Game development has become much more accessible with indie game platforms open to uploaders and game jams becoming popular for first-time game developers. This has resulted in the number of indie games growing at impressive speeds. Major gaming distribution platform Steam even has over 40,000 game entries in its Indie category, to date.
While most developers might suggest a PC rig for a more in-depth build that lends more customizability, laptops tend to be easier to use since you don’t have to build it yourself and it has portability. On top of this, a laptop may also be less expensive than certain demanding PC builds. If you’re interested in game development and want to go the laptop route, here are some important things to keep in mind:
Features to Look for in Your Laptop
Your components are integral to your laptop’s performance. Game development can be more intensive, so you want to think about the stress you’ll be putting your laptop’s system under.
More than anything else, you need a laptop that has printed circuit boards (PCBs) with high speed designs. This ensures that it can house powerful components that are being put under an intense workload all at once. A well-designed laptop should already have a good motherboard meant to handle components, even if they might be soldered in. More than simply looking at big-name brands and manufacturers, you want to look at the actual specifications of your components.
Lots of High-Speed Storage
You need enough storage to develop games because of the different types of data and assets that you will be keeping. The more you improve and patch your games, the more you’ll even need to have capable storage drives that are high-performing. Consider the fact that, beyond your base game, you may have to store save data, fixes, inventory, replays, and other scalable assets. Even the game engines you will use take up quite a bit of memory, not counting future updates and added features. For example, Eclipse is around 5 gigabytes and the Unity Game Engine will take up at least 15 gigabytes.
High RAM Memory
Most software requires a minimum of 8 gigabytes of RAM to run nowadays. You can get away with sticking to this base if you only plan to do basic programs. However, the more intensive your game development is, the more capacity you will require. Many users would say getting 32 gigabytes to ensure you can handle multiple high-power programs at once. But you can happily hit the ground running with 16 gigabytes at first.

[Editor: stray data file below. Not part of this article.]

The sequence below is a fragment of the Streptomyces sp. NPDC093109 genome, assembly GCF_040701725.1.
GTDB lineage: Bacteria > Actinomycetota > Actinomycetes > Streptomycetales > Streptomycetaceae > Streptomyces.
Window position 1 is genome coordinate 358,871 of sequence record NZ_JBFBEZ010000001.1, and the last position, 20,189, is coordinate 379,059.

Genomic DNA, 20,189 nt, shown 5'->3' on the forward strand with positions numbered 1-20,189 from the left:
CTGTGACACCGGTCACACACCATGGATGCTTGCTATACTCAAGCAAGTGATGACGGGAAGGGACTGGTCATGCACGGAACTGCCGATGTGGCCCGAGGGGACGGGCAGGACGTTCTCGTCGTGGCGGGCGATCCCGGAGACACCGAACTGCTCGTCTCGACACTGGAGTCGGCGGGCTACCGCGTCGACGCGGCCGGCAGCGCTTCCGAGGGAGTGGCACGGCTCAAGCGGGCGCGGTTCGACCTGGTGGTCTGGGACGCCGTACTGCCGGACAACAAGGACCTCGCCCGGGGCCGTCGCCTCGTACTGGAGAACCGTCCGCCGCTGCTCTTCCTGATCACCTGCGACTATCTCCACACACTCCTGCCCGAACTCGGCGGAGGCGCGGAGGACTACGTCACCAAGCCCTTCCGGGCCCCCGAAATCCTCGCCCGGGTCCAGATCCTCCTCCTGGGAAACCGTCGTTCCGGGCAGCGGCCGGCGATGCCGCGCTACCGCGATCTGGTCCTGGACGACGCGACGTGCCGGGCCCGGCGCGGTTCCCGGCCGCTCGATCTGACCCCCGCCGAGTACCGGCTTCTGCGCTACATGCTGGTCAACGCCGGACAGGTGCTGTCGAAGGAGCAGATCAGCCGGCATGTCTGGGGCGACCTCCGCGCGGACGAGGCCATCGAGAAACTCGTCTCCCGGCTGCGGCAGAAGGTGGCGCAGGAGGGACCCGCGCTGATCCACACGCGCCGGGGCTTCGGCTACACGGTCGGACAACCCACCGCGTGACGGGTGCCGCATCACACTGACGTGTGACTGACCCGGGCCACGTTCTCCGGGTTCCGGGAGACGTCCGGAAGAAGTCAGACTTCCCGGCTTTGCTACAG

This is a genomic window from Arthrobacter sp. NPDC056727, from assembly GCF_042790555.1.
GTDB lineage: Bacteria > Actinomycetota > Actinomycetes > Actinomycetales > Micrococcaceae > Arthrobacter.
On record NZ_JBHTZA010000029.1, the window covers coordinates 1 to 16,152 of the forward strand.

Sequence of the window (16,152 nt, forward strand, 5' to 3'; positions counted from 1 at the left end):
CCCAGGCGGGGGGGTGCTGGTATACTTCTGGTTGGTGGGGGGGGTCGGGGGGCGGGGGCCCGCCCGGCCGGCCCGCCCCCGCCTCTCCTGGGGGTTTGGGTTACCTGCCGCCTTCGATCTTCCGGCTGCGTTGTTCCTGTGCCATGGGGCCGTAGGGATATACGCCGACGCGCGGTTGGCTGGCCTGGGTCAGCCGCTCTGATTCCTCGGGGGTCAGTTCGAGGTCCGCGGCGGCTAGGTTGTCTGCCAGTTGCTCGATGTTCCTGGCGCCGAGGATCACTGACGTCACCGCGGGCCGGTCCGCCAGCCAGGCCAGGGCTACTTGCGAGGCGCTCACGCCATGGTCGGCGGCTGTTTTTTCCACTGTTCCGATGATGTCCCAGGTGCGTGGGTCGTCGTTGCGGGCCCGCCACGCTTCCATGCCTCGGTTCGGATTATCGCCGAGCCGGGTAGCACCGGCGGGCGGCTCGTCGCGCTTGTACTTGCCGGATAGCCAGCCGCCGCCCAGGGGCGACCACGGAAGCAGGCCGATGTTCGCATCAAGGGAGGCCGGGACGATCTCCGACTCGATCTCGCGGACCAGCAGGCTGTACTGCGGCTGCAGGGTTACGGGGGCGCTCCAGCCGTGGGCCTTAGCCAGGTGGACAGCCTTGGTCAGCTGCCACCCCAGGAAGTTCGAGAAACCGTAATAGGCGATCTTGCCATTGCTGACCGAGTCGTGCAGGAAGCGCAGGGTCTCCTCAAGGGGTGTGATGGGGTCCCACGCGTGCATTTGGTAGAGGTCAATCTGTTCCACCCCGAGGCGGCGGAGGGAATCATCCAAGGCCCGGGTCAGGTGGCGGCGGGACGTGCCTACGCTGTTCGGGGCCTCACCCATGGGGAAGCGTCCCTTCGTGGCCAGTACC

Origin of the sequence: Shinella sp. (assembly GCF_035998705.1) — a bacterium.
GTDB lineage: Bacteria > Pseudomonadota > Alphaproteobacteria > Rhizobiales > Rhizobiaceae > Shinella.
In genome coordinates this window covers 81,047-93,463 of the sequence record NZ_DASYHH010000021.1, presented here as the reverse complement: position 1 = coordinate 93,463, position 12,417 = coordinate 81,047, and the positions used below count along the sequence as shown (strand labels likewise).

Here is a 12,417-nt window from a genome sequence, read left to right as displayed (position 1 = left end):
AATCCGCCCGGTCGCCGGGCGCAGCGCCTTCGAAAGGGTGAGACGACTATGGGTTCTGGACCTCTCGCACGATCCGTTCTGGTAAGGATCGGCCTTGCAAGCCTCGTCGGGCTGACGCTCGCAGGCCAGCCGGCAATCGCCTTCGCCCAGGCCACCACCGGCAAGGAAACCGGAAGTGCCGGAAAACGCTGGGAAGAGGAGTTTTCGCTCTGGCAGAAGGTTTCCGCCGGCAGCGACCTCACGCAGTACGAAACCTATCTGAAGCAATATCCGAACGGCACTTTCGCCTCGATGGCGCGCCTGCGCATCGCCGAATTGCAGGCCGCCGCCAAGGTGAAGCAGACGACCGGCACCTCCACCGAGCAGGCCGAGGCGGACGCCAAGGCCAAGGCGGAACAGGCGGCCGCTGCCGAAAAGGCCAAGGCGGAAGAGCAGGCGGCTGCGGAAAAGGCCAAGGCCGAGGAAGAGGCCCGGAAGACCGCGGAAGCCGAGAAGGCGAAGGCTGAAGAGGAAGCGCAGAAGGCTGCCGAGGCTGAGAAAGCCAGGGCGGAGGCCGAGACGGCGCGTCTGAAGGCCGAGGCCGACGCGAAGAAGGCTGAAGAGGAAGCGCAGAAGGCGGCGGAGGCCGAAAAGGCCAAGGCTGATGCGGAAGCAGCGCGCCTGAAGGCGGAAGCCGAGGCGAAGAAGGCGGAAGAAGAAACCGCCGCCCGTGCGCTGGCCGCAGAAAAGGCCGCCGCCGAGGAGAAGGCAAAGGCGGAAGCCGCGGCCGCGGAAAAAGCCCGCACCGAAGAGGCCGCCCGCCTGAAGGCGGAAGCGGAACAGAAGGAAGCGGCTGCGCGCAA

No Less Than a Quad-Core Processor
The faster your CPU, the better. That is the general consensus. It will ensure that you have less risk of crashes and errors, plus you will get things done faster as it takes less time to compile assets. More than the specific clock speed, you want to make sure you are looking at at least four cores for your processor. This is because processing power is necessary for high loads but having multiple cores will be essential for your performance, productivity time, and running your actual program.
A Powerful GPU for Rendering
Having a capable GPU is critical in game development, and this means using a good graphics card. Your video memory is going to be responsible for rendering all the visual aspects of your game, after all. If you want to create an expansive game, you have to be able to run these renders yourself. Of course, you can get away with lower-end cards if you only plan to make 2D games or simple 3D games but you should still give yourself room to render all the frames and assets in your developed games.
Great Laptops You Can Get Today
If you’re not sure where to start, there are plenty of models out there that can fit the bill. For the purposes of this article, here are three great options at different price points:
High-End: ASUS Zenbook Pro Duo 15
This is arguably one of the best choices on the market today. Outfitted to be extremely responsive, this pricey model is designed specifically for creative professionals. The steep $3,099 price comes thanks to its durability, secondary display, and efficient processors. If you’re serious about your craft, this laptop will be a worthy workstation for you.
Base model specs include:
Intel Core i9-10980HK
32 gigabytes RAM
1 terabyte PCIe 3.0 SSD
GeForce RTX 3070 GPU
Mid-Range: Lenovo Legion Y545
Coming in at around $999, this is slightly cheaper than its Y540 counterpart, but doesn’t sacrifice performance in the process. The base model of this laptop is able to handle high-definition visuals with crisp saturation that can aid in rendering. What’s more down the line, you can also customize this unit as your games become more demanding.
Base model specs include:
Intel Core i7-9750H processor
16 gigabytes RAM
128 gigabytes SSD
1 terabyte HDD
Nvidia GeForce GTX 1660 Ti GPU
Budget: DELL G3
This may not be the newest G-series entry, but it is still very capable of performing what you need for game development. Its components are solid and reliable. Because this comes from a slightly older generation, it allows you to get a very reliable laptop for a cheaper price of just under $800.
Base model specs include:
Intel Core i5-10300H processor
8 gigabytes RAM
256 gigabyte SSD
Nvidia GeForce GTX 1650 Ti GPU
Of course, there are other laptop options that can go below $500. The only issue here is that they may not be able to support the graphic settings you need. It’s a good rule of thumb not to get any configuration that is unable to run Unity 3D as a base point or at least DirectX10. This just ensures you won’t have a hard time developing games for contemporary systems.
With the rise of free programs and laptops capable of gaming development, the video game industry is becoming more inclusive than ever. Regardless of whether you’re looking into development as a hobby or as a possible source of revenue, there is a laptop that can efficiently empower you and the game you want to create.